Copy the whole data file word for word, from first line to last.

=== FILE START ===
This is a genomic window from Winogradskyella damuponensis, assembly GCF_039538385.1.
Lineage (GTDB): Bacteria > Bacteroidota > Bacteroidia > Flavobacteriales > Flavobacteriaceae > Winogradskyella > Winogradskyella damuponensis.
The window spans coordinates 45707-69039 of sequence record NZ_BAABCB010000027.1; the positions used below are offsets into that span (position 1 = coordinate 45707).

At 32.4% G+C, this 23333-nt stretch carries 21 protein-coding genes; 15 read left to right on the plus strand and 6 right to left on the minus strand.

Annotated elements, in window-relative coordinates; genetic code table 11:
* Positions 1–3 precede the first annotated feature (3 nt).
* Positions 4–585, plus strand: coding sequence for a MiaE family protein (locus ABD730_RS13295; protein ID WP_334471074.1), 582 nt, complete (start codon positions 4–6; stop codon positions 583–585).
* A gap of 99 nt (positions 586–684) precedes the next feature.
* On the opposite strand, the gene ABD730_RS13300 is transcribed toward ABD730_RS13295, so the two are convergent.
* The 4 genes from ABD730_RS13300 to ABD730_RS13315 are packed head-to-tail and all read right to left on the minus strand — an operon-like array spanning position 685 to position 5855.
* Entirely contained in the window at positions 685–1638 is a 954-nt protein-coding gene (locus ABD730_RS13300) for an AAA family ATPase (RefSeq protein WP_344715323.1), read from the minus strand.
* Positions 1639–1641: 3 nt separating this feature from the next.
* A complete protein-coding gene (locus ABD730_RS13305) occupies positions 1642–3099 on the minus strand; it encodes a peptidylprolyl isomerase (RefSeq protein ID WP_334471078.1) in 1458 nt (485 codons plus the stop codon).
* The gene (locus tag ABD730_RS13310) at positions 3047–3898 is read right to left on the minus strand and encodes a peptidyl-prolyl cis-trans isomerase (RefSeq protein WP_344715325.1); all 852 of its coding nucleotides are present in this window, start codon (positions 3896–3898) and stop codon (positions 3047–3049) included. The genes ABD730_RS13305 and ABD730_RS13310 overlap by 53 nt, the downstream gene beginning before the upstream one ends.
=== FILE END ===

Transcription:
This is a genomic window from Winogradskyella damuponensis, assembly GCF_039538385.1.
Lineage (GTDB): Bacteria > Bacteroidota > Bacteroidia > Flavobacteriales > Flavobacteriaceae > Winogradskyella > Winogradskyella damuponensis.
The window spans coordinates 45707-69039 of sequence record NZ_BAABCB010000027.1; the positions used below are offsets into that span (position 1 = coordinate 45707).

At 32.4% G+C, this 23333-nt stretch carries 21 protein-coding genes; 15 read left to right on the plus strand and 6 right to left on the minus strand.

Annotated elements, in window-relative coordinates; genetic code table 11:
* Positions 1–3 precede the first annotated feature (3 nt).
* Positions 4–585, plus strand: coding sequence for a MiaE family protein (locus ABD730_RS13295; protein ID WP_334471074.1), 582 nt, complete (start codon positions 4–6; stop codon positions 583–585).
* A gap of 99 nt (positions 586–684) precedes the next feature.
* On the opposite strand, the gene ABD730_RS13300 is transcribed toward ABD730_RS13295, so the two are convergent.
* The 4 genes from ABD730_RS13300 to ABD730_RS13315 are packed head-to-tail and all read right to left on the minus strand — an operon-like array spanning position 685 to position 5855.
* Entirely contained in the window at positions 685–1638 is a 954-nt protein-coding gene (locus ABD730_RS13300) for an AAA family ATPase (RefSeq protein WP_344715323.1), read from the minus strand.
* Positions 1639–1641: 3 nt separating this feature from the next.
* A complete protein-coding gene (locus ABD730_RS13305) occupies positions 1642–3099 on the minus strand; it encodes a peptidylprolyl isomerase (RefSeq protein ID WP_334471078.1) in 1458 nt (485 codons plus the stop codon).
* The gene (locus tag ABD730_RS13310) at positions 3047–3898 is read right to left on the minus strand and encodes a peptidyl-prolyl cis-trans isomerase (RefSeq protein WP_344715325.1); all 852 of its coding nucleotides are present in this window, start codon (positions 3896–3898) and stop codon (positions 3047–3049) included. The genes ABD730_RS13305 and ABD730_RS13310 overlap by 53 nt, the downstream gene beginning before the upstream one ends.